Tuesday, January 26, 2010

"If You're Gonna Do It, You May As Well Do It Right."

This is a sentiment I hear from a litany of customers each day. This, or at least something very similar. The context of this sentiment is what makes it disturbing, as it refers to the piling on of whip cream, addition of extra chocolate, the use of half and half and whole milk. Often, such a statement is delivered by people who are quite overweight, as if said statement were already not bad enough with its subtle themes of entitlement.

It is an attitude like this, when applied in this way, that gets the aforementioned people to the place where they are now. When seen an entirely different light, there is a certain wisdom to the statement of "If you are gonna do it, do it right." If you are going to live this life, you should do it well by treating your body with respect, so as to enjoy this life for as long as possible. Some people who live their life with the opposite sheen on this statement are among the people that live until 55, thanks to congestive heart failure.

So, do it right, and in the process of respecting your body, you do not have to sacrifice your mind - your mind's desires for chocolate and french fries need to be met every once in awhile. Failure to met these wishes, according to dietary experts and the personal experience of a great many people, results in a spiral toward the other direction. This is simply another example of one of the rules of common sense - everything is best in moderation.

That even goes for exercise. But for now, many of the people coming to my coffee counter could do better applying this idea in order to avoid whip cream overdose.

Thursday, January 7, 2010

"Closer to the Bone" by Kris Kristofferson

Visual (but not in a way that screams 'descriptive poetry')

Musically, there is not much to make this song wildly different from many of it's peers. The soft guitar strumming and banjo picking in the background are things that I have heard before on many occasions. Even the lyrics - very enjoyable, but not wildly different, or pushing of any boundaries, a concept much too revered in much of artistic pursuit these days.

So what, then, makes me want to put this song on repeat, shut my eyes, kick up my feet and float along with it? The person delivering the song. Each person carries their own background and information, and injects it into the way the deliver their craft. The instrumentals and lyrics, however simple and non-revolutionary, carry their own special pull because of the individual experience craftily and honestly poured into the work. I can hear experience in Kristofferson's voice, I can hear the rawness - he is not concealing anything.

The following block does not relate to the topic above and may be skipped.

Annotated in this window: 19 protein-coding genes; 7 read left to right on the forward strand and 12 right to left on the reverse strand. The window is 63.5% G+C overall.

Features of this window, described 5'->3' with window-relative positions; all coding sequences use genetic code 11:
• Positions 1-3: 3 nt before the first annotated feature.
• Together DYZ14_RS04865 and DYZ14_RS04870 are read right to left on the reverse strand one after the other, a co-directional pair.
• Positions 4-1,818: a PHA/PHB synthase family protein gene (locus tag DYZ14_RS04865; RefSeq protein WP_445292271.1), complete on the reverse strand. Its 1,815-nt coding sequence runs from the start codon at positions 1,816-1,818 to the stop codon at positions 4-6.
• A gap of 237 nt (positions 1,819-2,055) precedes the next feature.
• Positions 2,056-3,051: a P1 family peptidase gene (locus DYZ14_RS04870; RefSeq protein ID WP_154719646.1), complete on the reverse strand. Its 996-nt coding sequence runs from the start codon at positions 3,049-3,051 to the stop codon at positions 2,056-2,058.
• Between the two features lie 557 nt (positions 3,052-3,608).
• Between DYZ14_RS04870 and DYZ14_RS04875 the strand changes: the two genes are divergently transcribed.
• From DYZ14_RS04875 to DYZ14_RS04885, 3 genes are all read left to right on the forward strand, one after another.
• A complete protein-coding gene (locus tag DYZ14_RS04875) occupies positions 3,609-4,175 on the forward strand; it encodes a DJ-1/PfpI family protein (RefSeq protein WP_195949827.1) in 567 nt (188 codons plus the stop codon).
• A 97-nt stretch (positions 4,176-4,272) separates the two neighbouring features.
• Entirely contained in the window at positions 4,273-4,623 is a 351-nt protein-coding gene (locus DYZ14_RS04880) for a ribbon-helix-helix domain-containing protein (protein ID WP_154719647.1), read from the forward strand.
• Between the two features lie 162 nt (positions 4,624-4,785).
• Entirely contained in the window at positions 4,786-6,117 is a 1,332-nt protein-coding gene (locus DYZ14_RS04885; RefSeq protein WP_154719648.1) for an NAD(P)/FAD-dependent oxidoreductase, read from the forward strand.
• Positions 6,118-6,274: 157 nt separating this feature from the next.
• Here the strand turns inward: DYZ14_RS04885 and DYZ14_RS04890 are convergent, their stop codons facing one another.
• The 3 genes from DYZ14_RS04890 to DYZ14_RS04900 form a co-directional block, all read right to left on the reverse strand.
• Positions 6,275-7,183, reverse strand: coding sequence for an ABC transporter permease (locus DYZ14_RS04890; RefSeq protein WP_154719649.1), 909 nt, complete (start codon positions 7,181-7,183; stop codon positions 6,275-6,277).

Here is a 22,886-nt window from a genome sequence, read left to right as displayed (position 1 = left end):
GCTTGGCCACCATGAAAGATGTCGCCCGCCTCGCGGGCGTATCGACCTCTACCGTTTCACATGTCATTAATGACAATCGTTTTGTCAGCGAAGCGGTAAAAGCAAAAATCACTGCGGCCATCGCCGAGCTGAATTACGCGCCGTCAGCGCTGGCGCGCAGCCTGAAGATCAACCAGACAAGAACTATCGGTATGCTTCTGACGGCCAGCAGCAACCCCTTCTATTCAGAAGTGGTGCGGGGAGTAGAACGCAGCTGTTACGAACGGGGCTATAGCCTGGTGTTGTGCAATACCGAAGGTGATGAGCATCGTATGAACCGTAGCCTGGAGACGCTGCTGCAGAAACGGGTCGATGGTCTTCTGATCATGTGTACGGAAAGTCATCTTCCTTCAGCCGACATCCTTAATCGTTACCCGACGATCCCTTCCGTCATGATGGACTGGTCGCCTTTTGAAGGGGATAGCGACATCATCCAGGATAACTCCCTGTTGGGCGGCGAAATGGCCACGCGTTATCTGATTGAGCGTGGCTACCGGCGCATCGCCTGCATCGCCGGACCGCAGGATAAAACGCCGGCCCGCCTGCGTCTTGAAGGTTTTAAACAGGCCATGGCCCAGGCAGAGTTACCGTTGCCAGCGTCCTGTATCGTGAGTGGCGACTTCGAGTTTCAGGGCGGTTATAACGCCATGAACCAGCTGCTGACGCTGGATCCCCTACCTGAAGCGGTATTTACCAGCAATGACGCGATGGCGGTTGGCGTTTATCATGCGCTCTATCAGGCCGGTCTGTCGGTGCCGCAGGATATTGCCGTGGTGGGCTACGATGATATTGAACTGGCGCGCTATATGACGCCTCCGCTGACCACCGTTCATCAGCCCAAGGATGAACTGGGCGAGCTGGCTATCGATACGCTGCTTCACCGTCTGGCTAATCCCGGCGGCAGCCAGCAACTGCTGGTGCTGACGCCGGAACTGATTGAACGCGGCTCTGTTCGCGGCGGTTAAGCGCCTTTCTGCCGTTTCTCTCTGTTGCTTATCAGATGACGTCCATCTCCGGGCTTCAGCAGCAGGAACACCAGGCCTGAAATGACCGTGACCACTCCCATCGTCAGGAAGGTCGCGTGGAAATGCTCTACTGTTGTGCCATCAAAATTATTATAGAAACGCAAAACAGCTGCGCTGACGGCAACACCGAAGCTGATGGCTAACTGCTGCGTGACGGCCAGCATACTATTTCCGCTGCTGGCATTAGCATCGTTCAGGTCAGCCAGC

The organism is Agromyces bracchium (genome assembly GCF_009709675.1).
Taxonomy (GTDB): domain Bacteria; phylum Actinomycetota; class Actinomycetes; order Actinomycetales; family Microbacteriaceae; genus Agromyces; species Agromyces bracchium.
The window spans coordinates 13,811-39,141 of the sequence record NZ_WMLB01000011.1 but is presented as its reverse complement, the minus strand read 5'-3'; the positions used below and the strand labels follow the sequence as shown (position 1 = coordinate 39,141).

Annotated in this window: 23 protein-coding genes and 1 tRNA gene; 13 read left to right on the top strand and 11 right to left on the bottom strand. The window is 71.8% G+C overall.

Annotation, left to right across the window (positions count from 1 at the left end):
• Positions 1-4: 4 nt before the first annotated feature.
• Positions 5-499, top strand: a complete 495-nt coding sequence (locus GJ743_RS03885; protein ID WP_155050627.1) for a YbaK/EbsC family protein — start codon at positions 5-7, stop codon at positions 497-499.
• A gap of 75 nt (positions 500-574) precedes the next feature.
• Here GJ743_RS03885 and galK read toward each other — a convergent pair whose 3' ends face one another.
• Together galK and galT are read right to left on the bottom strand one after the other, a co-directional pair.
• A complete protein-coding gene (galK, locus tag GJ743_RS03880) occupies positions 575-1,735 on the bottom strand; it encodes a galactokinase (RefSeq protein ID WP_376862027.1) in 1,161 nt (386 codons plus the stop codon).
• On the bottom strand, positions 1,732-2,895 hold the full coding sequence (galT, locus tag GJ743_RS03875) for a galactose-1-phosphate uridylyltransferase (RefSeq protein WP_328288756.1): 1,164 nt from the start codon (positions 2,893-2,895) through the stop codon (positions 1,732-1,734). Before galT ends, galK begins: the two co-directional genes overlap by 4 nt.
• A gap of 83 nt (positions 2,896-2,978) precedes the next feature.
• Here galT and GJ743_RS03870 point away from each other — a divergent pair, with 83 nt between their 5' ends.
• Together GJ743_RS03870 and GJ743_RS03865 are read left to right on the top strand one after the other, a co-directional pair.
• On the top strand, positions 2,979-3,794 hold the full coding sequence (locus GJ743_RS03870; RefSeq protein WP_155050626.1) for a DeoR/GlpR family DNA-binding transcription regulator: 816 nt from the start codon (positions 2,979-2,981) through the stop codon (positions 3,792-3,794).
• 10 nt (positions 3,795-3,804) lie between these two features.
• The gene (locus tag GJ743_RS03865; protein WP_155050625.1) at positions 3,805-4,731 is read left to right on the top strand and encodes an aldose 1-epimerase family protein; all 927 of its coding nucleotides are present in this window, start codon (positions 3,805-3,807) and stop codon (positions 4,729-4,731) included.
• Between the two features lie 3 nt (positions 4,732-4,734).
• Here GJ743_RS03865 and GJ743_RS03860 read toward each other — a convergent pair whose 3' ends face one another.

In a world full of radicalism for radicalism's sake, a small, simple and honest piece of music such as this is truly refreshing. I can be told time and time again that 'it has been done before,' only to pass of this assertion in favor of being able to listen better. Yes, maybe similar things have been tried before, but locality is what really makes anything. In a world continually globalizing, I am seeing, hearing and feeling the importance of 'think global, act local,' and yes, that even applies to my little music-listening experience.

Seek out all the knowledge you can, as wide-spread as possible. Know what is out there, what is happen. Then, use these things to figure out where you stand and how they can be personal for you, on an individual level. Knowledge may be wide-spread, but experience is not. It happens where you are. Purveyors of virtual entertainment may argue otherwise, but I find it not so. Back to the 'it has been done before,' idea, I offer the idea of contextualization. I have only been on the planet since 1985. 'It' has not happened while I have been around. In addition, 'it' has come out of a whole new set of circumstances, as the way we interact with one another, gather information, live in general, has naturally experienced a whole host of changes, a simple reality of the passing of time, since 'it' first happened. New technologies, political thoughts, sociological structures. To think that a form of art would have the same impact on people now as it did even just 20 years ago is actually entirely ridiculous.

So here is an ode to the experience seekers. I listen to, look at, touch and experience the things that draw me in. Folk music is a new, transformative experience for me. There are legions of people out there for whom jazz dance would be a new, transformative experience. Note the overuse of the word 'experience.' As I see it, the experience delivered is just as, if not more, important than the search for the next most unique and never-seen thing. If this things does not speak to the people observing, what is the point?


Saturday, January 2, 2010

Happy New Year

My yearly ritual of creating New Year's Resolutions is again complete. Below is the product of my toiling - hope something in here inspires you too!

New Years Resolutions 2010
Set to "Soweto" by Abdullah Ibrahim

- Dedicate time and resource toward living the way you wish
- Spend more time actually enjoying your senses
- Establish a morning routine
- Personal style = doing what feels good

- Allow personal and professional interests to blossom and inform one another
- See life as a fluid stream of happenings that you are both informed by and inform
Trust your instincts
- Be actively present in the world around you
- Embrace change in yourself and others as simply another way in which the world unfolds
- Seek out a sense of groundedness that serves as both a base for adventure and a point of balanced return
- Allow space for moment to become what they will, free of limitation